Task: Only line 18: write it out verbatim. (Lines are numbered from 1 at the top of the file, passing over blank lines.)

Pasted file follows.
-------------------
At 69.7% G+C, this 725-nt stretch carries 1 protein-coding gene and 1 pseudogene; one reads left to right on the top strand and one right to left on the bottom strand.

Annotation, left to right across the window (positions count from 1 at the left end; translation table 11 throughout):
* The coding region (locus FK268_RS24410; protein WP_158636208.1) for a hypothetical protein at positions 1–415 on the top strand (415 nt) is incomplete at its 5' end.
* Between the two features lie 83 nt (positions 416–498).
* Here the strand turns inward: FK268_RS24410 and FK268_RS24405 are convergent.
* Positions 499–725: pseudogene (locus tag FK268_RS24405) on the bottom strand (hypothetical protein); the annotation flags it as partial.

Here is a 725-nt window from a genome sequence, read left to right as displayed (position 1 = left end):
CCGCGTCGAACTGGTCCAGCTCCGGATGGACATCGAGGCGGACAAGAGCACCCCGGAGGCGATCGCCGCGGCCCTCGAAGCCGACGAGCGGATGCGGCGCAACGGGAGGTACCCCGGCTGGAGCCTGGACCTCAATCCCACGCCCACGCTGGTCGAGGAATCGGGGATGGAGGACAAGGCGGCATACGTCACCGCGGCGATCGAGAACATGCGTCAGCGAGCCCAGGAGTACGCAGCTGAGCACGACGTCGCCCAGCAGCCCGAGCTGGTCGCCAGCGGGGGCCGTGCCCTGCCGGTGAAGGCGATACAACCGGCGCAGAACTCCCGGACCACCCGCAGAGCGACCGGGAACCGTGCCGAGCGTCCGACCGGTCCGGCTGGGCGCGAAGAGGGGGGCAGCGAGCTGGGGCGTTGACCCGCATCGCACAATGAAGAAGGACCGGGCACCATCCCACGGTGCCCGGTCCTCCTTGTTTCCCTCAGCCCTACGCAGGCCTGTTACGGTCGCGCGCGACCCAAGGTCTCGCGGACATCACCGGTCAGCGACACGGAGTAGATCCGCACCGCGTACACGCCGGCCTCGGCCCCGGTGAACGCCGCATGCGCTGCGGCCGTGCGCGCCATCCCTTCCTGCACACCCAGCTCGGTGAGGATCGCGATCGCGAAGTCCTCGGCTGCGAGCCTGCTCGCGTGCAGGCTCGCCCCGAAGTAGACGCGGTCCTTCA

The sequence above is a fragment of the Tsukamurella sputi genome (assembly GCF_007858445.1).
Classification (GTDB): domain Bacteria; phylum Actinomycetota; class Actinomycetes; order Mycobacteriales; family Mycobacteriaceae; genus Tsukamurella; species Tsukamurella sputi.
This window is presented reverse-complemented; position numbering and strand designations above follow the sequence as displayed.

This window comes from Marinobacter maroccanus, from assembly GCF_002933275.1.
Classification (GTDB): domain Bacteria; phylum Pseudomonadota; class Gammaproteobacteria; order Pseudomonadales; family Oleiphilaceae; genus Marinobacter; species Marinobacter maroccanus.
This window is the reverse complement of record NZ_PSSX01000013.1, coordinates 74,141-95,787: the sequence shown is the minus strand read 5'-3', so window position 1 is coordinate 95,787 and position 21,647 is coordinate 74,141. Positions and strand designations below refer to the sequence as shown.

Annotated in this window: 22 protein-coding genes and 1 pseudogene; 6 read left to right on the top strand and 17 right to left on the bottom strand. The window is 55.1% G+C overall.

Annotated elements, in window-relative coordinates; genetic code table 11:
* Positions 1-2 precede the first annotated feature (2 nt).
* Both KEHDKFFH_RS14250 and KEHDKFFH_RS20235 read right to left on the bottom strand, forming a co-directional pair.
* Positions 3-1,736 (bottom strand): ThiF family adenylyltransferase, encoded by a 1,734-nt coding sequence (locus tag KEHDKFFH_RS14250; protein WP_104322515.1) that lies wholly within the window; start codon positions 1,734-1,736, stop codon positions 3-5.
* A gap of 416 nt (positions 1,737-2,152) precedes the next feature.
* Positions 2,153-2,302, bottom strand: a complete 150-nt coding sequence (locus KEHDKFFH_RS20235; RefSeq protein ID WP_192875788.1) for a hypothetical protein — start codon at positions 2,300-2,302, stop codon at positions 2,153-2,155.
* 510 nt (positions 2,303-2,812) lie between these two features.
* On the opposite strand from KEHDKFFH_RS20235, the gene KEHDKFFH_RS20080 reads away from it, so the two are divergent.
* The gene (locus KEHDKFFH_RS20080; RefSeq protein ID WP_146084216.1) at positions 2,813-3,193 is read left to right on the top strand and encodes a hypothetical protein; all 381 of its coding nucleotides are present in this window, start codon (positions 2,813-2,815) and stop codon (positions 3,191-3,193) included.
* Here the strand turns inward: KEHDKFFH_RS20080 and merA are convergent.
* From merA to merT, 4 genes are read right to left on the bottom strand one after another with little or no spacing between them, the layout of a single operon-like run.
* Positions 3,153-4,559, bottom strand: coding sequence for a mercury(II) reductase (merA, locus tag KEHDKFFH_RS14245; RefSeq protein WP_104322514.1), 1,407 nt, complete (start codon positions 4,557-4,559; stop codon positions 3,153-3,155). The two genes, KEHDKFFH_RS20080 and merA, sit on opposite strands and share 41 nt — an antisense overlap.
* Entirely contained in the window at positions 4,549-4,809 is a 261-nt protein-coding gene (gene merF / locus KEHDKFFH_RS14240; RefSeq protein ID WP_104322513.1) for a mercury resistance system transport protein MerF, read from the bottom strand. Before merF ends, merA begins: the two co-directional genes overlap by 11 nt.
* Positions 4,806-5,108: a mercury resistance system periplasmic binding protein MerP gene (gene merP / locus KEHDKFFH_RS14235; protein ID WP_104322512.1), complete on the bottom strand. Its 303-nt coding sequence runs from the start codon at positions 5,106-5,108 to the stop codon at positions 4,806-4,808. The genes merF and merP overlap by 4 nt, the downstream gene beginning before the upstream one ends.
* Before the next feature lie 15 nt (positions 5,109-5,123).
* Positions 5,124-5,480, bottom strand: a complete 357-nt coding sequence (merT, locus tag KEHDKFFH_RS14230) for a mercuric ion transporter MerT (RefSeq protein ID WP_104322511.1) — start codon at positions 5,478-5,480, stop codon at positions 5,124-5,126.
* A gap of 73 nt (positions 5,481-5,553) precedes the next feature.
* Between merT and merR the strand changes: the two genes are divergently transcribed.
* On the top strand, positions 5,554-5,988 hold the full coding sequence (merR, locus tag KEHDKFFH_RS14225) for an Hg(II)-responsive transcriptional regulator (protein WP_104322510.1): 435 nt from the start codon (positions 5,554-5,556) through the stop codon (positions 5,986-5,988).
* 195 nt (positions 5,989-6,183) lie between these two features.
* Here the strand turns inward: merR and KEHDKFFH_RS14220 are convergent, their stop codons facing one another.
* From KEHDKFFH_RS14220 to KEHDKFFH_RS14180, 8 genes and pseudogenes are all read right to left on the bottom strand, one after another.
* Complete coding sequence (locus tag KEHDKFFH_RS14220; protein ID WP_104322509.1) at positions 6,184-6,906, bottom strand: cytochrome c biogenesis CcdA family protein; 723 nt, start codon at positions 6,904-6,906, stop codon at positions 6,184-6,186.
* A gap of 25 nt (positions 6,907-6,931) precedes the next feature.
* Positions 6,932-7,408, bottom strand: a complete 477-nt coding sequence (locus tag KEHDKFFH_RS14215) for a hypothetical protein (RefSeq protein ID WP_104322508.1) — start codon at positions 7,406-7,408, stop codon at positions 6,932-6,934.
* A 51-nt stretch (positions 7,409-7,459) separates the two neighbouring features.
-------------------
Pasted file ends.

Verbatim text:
* Both KEHDKFFH_RS14250 and KEHDKFFH_RS20235 read right to left on the bottom strand, forming a co-directional pair.